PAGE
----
The Republic of Ireland's top banks - bailed out by the government at huge cost during the downturn - should be sold, the head of the country's central bank has said.
Patrick Honohan said: "As far as I'm concerned, they are for sale".
The Irish government will outline plans to reform the banking sector, into which it has pumped 45bn euros ($61bn; £38bn), on Wednesday.
Shares in Irish banks have slumped this week
It is getting a European Union-led bail-out that may total 90bn euros.
The International Monetary Fund (IMF) will also contribute to the rescue package.
Mr Honohan described the EU and IMF funding as "a kind of a backstop for the banking system".
Stock markets around the world fell on Tuesday as a result of fears both that the bail-out may not resolve the Republic's debt crisis, and that other countries with high budget deficits may be forced to ask for assistance.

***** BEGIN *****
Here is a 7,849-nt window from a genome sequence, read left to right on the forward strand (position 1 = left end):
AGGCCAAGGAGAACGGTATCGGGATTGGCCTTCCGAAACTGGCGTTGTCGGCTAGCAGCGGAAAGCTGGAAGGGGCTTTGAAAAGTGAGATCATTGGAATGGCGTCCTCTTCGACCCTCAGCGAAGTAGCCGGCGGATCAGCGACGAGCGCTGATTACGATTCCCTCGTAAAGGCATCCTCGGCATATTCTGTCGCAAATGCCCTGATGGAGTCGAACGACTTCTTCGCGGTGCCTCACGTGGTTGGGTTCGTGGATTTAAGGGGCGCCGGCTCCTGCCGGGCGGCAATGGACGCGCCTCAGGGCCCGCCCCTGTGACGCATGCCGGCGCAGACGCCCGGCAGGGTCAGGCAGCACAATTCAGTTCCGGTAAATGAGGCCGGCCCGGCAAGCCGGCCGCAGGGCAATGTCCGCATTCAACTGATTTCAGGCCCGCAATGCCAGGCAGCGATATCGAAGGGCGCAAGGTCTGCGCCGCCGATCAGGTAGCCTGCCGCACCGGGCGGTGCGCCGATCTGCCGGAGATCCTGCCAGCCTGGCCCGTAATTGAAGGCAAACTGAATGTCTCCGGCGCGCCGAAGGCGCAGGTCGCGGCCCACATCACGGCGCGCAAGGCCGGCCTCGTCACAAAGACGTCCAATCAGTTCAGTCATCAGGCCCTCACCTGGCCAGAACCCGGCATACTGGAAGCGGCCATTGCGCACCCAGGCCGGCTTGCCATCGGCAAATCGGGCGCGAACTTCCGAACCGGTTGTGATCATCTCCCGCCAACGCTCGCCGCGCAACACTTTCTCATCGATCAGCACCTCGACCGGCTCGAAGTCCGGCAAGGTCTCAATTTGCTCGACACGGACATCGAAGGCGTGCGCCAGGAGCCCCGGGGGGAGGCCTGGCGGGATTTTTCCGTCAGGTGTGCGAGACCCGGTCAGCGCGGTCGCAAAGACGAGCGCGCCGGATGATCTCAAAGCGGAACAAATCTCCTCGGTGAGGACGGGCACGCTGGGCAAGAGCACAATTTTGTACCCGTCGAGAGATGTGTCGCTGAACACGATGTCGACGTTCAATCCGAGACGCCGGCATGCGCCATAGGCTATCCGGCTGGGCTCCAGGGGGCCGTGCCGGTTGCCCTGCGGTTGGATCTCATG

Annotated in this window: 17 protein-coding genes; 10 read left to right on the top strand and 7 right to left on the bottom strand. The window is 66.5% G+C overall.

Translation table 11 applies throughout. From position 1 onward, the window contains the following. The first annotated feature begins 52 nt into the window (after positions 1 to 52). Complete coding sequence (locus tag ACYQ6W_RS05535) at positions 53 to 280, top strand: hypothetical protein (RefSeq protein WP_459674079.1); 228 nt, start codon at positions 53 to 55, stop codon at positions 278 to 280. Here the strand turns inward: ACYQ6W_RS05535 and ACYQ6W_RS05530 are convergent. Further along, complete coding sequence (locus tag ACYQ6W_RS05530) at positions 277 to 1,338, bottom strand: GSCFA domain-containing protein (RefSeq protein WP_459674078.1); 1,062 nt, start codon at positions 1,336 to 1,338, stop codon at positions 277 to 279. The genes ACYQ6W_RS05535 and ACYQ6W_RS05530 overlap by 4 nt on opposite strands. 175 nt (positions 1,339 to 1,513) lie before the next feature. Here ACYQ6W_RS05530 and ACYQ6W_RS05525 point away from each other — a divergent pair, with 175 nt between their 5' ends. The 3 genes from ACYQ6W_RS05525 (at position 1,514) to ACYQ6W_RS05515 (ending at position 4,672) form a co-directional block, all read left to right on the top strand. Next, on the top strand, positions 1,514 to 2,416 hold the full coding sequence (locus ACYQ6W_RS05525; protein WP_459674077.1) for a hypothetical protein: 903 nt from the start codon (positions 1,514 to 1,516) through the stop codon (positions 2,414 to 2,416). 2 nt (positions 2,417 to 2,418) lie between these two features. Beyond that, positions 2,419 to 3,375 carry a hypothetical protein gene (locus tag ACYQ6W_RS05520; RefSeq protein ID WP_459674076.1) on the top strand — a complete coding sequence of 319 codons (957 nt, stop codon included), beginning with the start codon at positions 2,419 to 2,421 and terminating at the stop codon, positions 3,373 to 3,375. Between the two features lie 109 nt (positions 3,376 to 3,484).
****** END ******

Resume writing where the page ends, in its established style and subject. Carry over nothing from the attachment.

Among the stocks hit hardest were Bank of Ireland, which slumped 27%, and Allied Irish Bank, which fell 14%.
"I've been an advocate for many years of the value for small countries to have foreign owners for their banks, because the risk is carried by the foreign owners," Mr Honohan said.
Analysts said that the government would have to accept a cut-price deal in the event of any sale.
"We are of the view that any fast-track forced disposal of assets will more than likely have to come at a discount to book value," said Ciaran Callaghan at NCB in Dublin.
Mr Honohan also said that plans for a so-called "bad bank", known as the National Assets Management Agency (NAMA), designed to buy up the bad debts of the big Irish banks, had not worked as planned.
"[NAMA] has not had the result we have hoped for," he said.
He did, however, say that it was "not surprising" the plan had not yet worked given the scale of the bad debts held by Irish banks.
The Irish government will publish a four-year budget plan on Wednesday, which will provide some detail of spending cuts and tax rises amounting to 15bn euros, including 6bn euros next year.
The Irish Republic has already implemented billions of euros of cuts, which have proved deeply unpopular with the Irish population.
There are growing calls for an immediate Irish general election in protest at the government's handling of the economy.